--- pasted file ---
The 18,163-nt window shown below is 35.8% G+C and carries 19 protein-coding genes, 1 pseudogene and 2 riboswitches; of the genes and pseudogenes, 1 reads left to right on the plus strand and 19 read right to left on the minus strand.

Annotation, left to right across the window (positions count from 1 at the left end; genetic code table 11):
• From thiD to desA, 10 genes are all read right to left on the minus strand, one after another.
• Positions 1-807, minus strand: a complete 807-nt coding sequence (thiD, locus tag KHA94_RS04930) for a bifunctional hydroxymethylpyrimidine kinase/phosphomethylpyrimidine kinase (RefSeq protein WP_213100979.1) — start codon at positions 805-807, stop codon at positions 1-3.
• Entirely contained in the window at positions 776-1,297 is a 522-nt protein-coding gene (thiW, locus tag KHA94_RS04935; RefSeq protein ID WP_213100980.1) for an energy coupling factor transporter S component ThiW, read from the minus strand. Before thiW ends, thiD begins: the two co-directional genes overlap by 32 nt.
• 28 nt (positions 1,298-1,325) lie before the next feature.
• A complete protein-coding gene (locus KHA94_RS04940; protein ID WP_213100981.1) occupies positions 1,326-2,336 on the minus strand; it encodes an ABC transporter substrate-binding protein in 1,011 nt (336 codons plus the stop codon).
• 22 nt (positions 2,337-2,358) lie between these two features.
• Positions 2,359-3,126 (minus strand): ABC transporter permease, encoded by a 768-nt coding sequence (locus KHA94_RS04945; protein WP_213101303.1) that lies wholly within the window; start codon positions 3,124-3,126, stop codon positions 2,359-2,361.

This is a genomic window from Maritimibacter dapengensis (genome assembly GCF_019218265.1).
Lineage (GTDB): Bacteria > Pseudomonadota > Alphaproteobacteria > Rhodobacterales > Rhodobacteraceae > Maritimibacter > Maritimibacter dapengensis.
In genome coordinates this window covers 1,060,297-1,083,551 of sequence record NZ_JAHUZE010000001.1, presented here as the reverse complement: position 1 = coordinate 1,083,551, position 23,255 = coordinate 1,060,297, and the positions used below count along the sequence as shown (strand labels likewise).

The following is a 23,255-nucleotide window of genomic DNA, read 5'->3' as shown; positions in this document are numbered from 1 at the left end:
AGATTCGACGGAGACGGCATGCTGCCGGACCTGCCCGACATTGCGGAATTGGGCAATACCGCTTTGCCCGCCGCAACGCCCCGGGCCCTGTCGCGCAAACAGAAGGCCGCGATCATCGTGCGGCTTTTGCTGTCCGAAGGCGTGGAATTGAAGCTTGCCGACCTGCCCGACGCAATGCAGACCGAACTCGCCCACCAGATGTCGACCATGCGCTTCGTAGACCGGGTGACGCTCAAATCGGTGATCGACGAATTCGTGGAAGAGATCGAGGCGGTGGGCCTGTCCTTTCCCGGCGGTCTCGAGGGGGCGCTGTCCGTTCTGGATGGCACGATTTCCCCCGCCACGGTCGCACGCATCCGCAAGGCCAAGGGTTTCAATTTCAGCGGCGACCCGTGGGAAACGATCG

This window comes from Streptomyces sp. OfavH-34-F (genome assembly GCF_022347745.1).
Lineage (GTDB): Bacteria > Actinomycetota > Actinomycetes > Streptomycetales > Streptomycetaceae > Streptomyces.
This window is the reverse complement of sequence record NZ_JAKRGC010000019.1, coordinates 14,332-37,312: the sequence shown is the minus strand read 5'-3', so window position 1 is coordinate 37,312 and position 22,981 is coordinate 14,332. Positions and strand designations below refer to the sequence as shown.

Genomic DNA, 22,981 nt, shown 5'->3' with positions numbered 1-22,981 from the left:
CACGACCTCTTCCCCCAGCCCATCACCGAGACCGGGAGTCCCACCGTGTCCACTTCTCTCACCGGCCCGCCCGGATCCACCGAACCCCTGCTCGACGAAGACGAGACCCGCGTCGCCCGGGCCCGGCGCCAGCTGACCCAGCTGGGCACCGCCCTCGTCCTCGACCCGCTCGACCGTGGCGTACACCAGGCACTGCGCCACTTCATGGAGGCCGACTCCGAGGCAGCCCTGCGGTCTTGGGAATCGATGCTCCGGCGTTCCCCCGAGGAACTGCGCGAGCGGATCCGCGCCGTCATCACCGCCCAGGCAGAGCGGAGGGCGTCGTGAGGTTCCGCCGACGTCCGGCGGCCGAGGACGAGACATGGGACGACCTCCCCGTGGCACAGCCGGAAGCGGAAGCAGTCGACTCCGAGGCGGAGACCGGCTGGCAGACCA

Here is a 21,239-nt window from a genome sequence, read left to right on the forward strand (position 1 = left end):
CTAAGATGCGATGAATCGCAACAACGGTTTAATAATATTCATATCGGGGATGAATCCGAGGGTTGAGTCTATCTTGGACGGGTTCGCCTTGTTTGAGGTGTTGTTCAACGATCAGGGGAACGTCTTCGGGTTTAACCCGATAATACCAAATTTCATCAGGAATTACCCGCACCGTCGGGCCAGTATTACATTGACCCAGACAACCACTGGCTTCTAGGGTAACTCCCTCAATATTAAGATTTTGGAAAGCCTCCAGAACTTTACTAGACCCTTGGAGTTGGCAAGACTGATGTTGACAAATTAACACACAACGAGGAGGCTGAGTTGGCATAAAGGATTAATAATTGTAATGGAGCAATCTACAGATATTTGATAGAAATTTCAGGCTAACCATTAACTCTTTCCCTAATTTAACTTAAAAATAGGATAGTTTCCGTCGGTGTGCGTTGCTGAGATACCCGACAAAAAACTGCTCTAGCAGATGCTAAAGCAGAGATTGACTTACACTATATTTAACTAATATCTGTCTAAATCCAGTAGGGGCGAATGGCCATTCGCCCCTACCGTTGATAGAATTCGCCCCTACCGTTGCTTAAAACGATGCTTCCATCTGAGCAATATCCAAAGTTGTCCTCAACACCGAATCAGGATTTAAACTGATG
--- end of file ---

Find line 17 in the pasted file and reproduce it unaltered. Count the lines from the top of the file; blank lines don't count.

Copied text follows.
This window is the reverse complement of sequence record NZ_JAKRGC010000019.1, coordinates 14,332-37,312: the sequence shown is the minus strand read 5'-3', so window position 1 is coordinate 37,312 and position 22,981 is coordinate 14,332. Positions and strand designations below refer to the sequence as shown.